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What You Need to Know about Pet Cremation

 by jaime on 23 Jul 2014 |
1 Comment(s)
The death of a family pet is a tragic event that produces significant emotions in many animal lovers. As part of the grieving process, you need to decide what to do with the remains of your beloved pet. Many families and individuals will decide to bury their pet, but it is increasingly popular to have the family pet cremated after it passes away.
When your family pet passes away, the pet crematory or funeral home handling the pet cremation can make arrangements to pick your pet up from your home or veterinarian's office. The crematory will handle the cremation process, return the remains to you and your family, and even provide a certification of cremation in many cases.
You have three options when it comes to pet cremation. You can have your pet cremated in a private, individual, or mass cremation ceremony. In a private ceremony, your pet is incinerated alone and the remains you receive are those of your pet. Individual cremation ceremonies often include numerous animals in one process, divided by partitions. You still receive the remains, but there is the potential that some of the remains you receive belong to other animals cremated at the same time.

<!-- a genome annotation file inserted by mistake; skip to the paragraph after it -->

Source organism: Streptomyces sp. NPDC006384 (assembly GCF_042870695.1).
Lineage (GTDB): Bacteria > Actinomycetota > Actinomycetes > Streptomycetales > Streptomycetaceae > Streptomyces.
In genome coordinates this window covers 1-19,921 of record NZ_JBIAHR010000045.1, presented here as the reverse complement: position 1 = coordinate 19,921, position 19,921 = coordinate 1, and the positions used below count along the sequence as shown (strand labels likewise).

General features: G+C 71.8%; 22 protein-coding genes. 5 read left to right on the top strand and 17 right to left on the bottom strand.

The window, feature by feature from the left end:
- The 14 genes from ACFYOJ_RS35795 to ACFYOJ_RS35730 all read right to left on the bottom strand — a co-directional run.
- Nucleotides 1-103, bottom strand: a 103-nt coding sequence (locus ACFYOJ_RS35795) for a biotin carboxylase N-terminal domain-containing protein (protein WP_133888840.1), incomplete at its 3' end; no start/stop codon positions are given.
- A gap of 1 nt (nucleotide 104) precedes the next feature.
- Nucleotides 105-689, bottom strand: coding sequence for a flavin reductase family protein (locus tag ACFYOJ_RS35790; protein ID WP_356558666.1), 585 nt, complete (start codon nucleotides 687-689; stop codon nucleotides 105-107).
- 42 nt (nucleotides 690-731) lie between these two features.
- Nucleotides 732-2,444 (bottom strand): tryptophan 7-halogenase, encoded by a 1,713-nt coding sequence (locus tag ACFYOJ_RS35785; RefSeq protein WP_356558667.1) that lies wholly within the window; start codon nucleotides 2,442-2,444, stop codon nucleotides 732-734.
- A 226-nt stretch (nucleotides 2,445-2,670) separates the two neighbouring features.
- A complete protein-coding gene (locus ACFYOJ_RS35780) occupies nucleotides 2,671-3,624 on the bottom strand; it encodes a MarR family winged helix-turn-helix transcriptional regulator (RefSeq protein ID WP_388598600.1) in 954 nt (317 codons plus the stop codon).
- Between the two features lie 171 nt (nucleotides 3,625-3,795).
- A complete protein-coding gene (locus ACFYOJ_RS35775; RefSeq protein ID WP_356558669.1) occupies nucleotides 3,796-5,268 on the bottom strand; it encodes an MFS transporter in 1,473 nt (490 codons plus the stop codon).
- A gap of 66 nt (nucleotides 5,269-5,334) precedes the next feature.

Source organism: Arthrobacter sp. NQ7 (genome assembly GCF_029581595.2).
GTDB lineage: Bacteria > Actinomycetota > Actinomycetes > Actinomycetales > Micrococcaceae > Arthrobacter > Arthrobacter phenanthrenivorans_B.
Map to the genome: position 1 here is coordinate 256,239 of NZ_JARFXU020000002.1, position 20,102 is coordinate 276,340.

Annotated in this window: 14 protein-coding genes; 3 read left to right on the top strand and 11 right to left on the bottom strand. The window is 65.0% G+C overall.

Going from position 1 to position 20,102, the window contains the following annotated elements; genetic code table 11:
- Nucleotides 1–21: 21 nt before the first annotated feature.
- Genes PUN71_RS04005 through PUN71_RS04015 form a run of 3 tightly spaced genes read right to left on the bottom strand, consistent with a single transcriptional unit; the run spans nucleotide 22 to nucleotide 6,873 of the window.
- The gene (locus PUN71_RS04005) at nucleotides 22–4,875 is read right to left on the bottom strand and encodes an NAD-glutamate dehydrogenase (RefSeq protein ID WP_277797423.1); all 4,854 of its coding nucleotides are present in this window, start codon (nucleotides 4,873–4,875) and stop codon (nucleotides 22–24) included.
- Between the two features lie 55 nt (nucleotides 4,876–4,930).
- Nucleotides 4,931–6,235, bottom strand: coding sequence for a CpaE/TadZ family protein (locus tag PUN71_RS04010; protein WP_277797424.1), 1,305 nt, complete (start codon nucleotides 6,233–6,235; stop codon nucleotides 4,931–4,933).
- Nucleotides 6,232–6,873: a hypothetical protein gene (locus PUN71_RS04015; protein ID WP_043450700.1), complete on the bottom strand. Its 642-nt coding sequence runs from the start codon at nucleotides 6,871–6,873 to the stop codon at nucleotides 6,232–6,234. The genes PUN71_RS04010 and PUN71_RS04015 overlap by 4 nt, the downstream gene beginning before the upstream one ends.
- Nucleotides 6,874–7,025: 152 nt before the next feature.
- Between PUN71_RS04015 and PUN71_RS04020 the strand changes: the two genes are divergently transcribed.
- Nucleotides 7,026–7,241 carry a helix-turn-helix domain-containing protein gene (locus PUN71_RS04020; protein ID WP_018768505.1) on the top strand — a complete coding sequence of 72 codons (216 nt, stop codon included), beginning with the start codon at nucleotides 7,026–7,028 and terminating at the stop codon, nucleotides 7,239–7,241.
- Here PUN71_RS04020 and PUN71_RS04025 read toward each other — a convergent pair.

Mass cremations include numerous animals in the same process with no partition between any of the bodies. Remains are rarely returned to owners following a mass cremation. Instead, the facility often disposes of the ashes or spreads them around a memorial ground on the property.
There is no right or wrong way to handle your pet's remains following cremation. Many families will opt to keep the remains in an urn or other storage container within the home as a lasting reminder of their best friend. Additionally, you may opt to spread the ashes throughout a plot of private land. If you choose to dispose of the ashes on public land or in a local waterway, be sure to consult local regulations before doing so.
In recent years, the amount of money Americans have invested in paying respects to their deceased pets has been on the rise. The number of  aftercare facilities in the US has increased to roughly 700 as of 2012, compared to just a handful a decade earlier. Some funeral homes performs anywhere between 800 and 900 cremations each year, with an additional 20 funerals.

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Jade Brunet - Comment
Jade Brunet09 Dec 2016Reply
I appreciate this information about what one should know when it comes to pet cremation. It is good to learn that a certification of cremation is available when these services are selected. Something to consider would be to find a local service who can accomplish the task for a price within your budget. http://www.brownfuneralhomeswv.com/cremation-services.html

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